3. Investing

### A Guide to Understanding Market Volatility

Market volatility is inevitable. Understanding how it works can help investors keep calm during periods of short-term declines.

### Using Technical Indicators To Develop Trading Strategies

Unfortunately, there is no perfect investment strategy that will guarantee success, but you can find the indicators and strategies that will work best for your position.

These complex indicators can help traders interpret trend changes, but are they too good to be true?

### The Most Volatile Stocks With Volume For Short-Term Traders

Looking for big daily moves with volume that makes it easy to get in and out. Here are four of the most consistently volatile stocks, with significant volume.

### The Anatomy of Options

Find out how you can use the "Greeks" to guide your options trading strategy and help balance your portfolio.
8. Investing

### How To Research Volatile Stocks

Volatile stocks scare some investors--they're worried about something they need to keep an eye on. Fortunately, great software is available to do that for you.
9. Investing

### Price Volatility Vs. Leverage

Learn how to effectively gauge the risk of the markets you trade.
RELATED FAQS
1. ### Which market indicators reflect volatility in the stock market?

Learn the most commonly used technical indicators of stock market volatility that are watched by stock market traders and ... Read Answer >>
2. ### What is the Volatility Ratio formula and how is it calculated?

Understand what the volatility ratio indicator is, how it is calculated and the way this technical indicator is used by traders ... Read Answer >>
3. ### How Are Book Value and Intrinsic Value Different?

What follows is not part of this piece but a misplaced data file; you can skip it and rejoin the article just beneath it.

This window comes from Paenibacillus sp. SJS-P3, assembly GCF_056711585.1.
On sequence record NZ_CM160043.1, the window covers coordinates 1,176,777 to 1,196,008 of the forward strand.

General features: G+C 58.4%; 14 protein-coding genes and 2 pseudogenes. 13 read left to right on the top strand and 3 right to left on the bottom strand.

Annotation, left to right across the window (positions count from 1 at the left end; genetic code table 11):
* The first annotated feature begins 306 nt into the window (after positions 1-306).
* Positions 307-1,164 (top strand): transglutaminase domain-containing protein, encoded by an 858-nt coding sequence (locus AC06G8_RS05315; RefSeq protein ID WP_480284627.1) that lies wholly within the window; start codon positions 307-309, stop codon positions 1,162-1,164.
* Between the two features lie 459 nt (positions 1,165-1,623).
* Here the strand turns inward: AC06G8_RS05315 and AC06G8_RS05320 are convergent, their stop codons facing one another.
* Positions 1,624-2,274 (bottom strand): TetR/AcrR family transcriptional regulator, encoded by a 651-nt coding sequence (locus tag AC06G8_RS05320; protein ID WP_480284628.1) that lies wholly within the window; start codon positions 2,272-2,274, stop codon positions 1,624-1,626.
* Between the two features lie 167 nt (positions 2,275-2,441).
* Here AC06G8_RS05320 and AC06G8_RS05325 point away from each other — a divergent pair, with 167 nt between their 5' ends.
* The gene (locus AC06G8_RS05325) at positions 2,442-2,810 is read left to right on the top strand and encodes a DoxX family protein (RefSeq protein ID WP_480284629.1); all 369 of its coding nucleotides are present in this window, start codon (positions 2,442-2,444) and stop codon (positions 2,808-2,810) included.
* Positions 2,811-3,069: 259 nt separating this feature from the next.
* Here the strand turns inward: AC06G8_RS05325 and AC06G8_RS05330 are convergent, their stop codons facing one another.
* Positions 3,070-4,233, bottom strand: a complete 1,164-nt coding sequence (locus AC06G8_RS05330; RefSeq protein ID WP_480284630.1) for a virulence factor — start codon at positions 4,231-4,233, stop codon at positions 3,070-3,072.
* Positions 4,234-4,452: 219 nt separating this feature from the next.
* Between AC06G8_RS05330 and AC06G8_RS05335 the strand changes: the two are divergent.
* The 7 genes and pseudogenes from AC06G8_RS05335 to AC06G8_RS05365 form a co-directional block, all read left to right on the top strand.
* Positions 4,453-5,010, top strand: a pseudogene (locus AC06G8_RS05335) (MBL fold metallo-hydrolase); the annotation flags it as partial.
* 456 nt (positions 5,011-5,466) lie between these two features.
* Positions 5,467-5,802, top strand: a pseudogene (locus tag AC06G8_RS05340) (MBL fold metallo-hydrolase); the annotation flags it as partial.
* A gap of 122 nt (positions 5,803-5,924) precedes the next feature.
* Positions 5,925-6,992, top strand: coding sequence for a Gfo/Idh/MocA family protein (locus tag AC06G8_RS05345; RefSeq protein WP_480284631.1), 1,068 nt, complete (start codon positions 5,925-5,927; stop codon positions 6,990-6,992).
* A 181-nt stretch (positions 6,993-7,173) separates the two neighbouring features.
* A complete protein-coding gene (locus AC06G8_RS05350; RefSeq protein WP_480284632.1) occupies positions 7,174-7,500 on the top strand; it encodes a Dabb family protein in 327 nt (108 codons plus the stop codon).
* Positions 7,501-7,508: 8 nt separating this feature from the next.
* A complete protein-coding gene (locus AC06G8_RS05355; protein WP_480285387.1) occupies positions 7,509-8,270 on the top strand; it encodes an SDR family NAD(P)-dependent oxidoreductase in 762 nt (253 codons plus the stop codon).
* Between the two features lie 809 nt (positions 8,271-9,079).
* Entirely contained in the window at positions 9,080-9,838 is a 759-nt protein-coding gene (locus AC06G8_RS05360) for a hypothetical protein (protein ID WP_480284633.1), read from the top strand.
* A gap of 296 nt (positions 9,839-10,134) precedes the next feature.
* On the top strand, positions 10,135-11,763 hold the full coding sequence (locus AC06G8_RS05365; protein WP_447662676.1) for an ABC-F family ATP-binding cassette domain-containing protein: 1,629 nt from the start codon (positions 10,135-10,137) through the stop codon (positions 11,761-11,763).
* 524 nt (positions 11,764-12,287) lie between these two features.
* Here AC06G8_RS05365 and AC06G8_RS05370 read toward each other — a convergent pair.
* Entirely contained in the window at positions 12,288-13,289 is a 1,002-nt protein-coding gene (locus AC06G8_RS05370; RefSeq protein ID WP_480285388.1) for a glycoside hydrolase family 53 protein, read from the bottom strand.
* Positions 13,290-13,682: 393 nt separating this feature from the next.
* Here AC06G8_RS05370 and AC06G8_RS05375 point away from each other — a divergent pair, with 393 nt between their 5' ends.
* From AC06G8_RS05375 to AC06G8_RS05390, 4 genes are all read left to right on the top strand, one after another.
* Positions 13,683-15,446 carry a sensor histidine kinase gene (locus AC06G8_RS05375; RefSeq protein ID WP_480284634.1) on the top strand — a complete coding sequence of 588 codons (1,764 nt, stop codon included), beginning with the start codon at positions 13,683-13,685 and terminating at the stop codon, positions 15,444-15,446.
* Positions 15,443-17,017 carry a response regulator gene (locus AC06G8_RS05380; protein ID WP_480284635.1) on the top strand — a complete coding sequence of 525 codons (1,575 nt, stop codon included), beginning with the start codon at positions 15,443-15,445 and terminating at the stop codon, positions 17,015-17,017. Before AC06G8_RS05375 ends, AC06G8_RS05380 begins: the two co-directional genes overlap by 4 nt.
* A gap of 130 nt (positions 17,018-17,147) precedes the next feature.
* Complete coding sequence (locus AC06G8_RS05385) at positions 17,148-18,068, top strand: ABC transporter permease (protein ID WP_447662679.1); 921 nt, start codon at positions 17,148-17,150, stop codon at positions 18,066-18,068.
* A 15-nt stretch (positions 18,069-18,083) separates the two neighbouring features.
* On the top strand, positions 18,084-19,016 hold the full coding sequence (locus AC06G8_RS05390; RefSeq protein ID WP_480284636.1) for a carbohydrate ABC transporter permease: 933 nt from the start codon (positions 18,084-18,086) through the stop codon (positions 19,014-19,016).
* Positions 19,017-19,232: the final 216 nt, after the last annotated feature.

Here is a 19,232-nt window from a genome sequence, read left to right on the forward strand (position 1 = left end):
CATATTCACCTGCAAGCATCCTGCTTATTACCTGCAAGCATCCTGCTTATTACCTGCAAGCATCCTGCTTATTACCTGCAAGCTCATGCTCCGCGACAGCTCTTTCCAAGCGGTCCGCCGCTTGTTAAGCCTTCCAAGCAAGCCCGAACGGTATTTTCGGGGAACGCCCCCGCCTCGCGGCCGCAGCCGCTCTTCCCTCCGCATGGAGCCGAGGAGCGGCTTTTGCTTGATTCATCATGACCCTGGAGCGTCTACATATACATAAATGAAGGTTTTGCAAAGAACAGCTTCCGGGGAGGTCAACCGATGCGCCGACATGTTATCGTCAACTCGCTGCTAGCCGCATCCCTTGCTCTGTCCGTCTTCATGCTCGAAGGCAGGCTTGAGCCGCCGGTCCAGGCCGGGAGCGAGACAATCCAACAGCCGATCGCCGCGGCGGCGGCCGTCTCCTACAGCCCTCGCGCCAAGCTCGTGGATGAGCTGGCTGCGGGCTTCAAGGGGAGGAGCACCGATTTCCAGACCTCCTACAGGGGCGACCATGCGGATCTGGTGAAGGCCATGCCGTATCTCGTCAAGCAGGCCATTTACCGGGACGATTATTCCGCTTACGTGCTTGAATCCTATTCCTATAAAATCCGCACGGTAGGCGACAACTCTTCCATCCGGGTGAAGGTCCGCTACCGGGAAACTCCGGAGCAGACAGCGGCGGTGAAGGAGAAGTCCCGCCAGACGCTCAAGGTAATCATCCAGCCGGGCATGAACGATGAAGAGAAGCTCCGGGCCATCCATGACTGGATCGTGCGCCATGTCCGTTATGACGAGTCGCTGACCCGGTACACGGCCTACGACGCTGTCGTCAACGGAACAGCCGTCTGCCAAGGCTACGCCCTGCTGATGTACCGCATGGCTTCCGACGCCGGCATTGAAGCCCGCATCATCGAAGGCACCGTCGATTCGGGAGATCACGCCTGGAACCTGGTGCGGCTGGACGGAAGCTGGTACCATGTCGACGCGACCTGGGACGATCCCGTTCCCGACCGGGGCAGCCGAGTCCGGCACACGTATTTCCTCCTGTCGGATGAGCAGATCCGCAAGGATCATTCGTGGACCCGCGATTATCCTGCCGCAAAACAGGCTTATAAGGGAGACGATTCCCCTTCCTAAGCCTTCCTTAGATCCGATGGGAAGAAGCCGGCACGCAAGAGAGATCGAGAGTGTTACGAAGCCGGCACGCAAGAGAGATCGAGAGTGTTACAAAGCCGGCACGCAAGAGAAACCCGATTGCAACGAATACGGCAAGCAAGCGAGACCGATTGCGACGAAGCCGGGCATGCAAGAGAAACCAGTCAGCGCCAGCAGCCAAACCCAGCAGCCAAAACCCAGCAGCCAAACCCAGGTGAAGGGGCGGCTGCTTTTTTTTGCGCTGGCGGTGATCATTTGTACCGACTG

Book value and intrinsic value are two ways to measure the value of a company. Find out which is known as the true value ... Read Answer >>
4. ### What can cause an asset to trade above its market value?

Learn some of the factors that can affect the price of an investment asset and the major reasons why an asset might trade ... Read Answer >>
5. ### What is the best measure of a stock's volatility?

Understand what metrics are most commonly used to assess a security's volatility compared to its own price history and that ... Read Answer >>
6. ### How do I start using technical analysis?

Technical analysis is a method of analyzing securities by evaluating current and historical price and/or volume activity. ... Read Answer >>
Hot Definitions
1. ### Working Capital

Working capital, also known as net working capital is a measure of a company's liquidity and operational efficiency.
2. ### Bond

A bond is a fixed income investment in which an investor loans money to an entity (corporate or governmental) that borrows ...
3. ### Compound Annual Growth Rate - CAGR

The Compound Annual Growth Rate (CAGR) is the mean annual growth rate of an investment over a specified period of time longer ...
4. ### Net Present Value - NPV

Net Present Value (NPV) is the difference between the present value of cash inflows and the present value of cash outflows ...
5. ### Price-Earnings Ratio - P/E Ratio

The Price-to-Earnings Ratio or P/E ratio is a ratio for valuing a company that measures its current share price relative ...
6. ### Internal Rate of Return - IRR

Internal Rate of Return (IRR) is a metric used in capital budgeting to estimate the profitability of potential investments.